MASTERS OF HORROR SEASON 1 VOLUME 2
Reviewed by: JimmyO
What's it about
Tales of terror from some of the most important horror directors past and present, they include Dario Argento, John Landis, Larry Cohen, William Malone, Lucky McKee and Joe Dante. From killer bugs, to zombie soldiers and a dueling serial killers, Season 1 of Masters of Horror offers up a mostly entertaining nightmare.
Is it good movie?
I remember when Season 1 of Masters of Horror first came to Showtime. There was a lot of hype surrounding it yet many were disappointed by the finished product. I for one felt that there were a few glimmers of brilliance mixed with a few satisfactory chills. But after going back to the horror, I find myself noticing a few gems among a mostly strong set of episodes.
Deer Woman is one of the most entertaining of the set. Directed by John Landis, Deer Woman is a fun take on a Native American myth of a woman/deer who seduces men and then stomps them to death, turning them into a bloody pulp. It stars Brian Benben who is great as a detective trying to figure out why deer hooves are found all over these horny dudes. The best moment is when Ben’s character talks about a mutant wolf attack in London back in 1981. This is basically a fun popcorn flick with a bunch of deer.
Surprisingly, my least favorite on the disc is by one of my favorite directors. Dario Argento’s Jenifer is an odd take on the weakness of men when it comes to sex and desire. It feels odd and I didn’t like a few of the performances. Steven Weber (who also wrote the script) works as the lead character who saves Jenifer from a crazy dude who wants to kill her. This beautiful woman with the face of a monster. Jenifer is played by Carrie Anne Fleming, and she really makes the role work. But the whole psycho sexual aspect just seemed odd. Maybe it’s me, but a face like that, no matter how great the bootie… yuck. Although this still has a few of Dario’s trademark groovy images.
The Fair Haired Child is a very creepy tale directed by William Malone which opens with a bang. A young teenage out-cast girl Lindsey Pulsipher is kidnapped by a bizarre couple, Lori Petty and William Samples who have a deep dark secret. This is pretty predictable yet it is very atmospheric and surprisingly intense, reminding me a little of Wes Craven‘s The People Under the Stairs. It is fun to see Ms. Petty in a strange performance, but it works, and Lindsey is terrific in the role of the out-cast who tries to survive in the house of horrors.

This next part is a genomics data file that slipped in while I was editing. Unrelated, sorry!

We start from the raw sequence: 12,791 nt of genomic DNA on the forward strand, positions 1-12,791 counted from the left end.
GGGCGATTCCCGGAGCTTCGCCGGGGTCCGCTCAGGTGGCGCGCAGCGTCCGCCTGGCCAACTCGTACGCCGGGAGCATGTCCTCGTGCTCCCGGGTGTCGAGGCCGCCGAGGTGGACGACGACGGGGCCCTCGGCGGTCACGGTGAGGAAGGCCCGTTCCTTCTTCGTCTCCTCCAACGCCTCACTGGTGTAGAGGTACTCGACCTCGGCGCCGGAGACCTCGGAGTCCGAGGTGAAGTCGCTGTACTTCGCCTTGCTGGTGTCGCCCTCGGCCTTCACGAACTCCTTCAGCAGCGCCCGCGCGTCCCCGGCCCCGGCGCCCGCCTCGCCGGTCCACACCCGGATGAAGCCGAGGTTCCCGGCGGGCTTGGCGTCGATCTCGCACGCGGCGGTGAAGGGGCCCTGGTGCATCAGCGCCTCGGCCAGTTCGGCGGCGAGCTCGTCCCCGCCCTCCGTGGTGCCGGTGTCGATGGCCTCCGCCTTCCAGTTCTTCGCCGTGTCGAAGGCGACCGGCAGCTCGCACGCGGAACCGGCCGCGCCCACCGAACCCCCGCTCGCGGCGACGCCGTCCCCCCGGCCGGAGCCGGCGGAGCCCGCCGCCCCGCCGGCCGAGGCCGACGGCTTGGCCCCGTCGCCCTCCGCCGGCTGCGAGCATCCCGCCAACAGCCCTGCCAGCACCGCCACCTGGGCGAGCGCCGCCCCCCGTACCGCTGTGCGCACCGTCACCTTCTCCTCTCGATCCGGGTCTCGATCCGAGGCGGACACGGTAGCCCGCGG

As for Pick Me Up, I had a blast with this one. Larry Cohen directs this story of two serial killers (Warren Kole and Michael Moriarty) who end up in a bit of a territorial war. Caught in the middle of that war is a is the lovely Fairuza Balk who literally has to fight this two madmen off of her. I’m a sucker for these middle of nowhere hitchhiker flicks and this wasn’t a let down. The only minor issue I have is the “twist” ending which seemed a bit silly. Still, a few gruesome images and great performances by Kole, Moriarty and Balk. One of my favorites on this particular season.
Lucky McKee adds a winner with Sick Girl. Ida Teeter (Angela Bettis) is a entomologist who lives a lonely life as her co-worker and friend (Jesse Hlubik) keeps telling her that she needs to get rid of her pet bugs if she’s going to find a girlfriend. Oh, wait? Did I just say “girlfriend”. Why yes I did, and yes she does? A young lady Erin Brown takes notice of Ida and Ida takes notice of her. Too bad that a nasty little pet bug has also taken to the new girl and begins to take Ida’s sweetie over. Loads of buggy goodness on this one but I did find Angela’s parental bug voice to her pets was somewhat annoying, quite a unique performance though.
Finally, this is the love it or hate it episode. Joe Dante’s Homecoming is a fascinating satire on the Iraq War, and all politics aside, was a damn interesting story. When Jon Tenney as a speaker for the Republican administration wishes all the fallen soldiers could come back and let America know how they feel about serving their country… the dead come back to vote. And they do, to vote for the other candidate. Now if you feel that this is all liberal propaganda… well, it probably is to a certain extent. Yet I thought it was a wonderfully acted episode with Tenney and Thea Gill. Not necessarily a horror story, but a social commentary shot by a talented director.
A pretty terrific set of DVD’s to own, yet if you already bought them in their single disc format… a little déjŕ vu, or just the curse of the double dip.
Video / Audio
Video: A sharp 1.78:1 widescreen transfer that keeps the blood looking nice and red.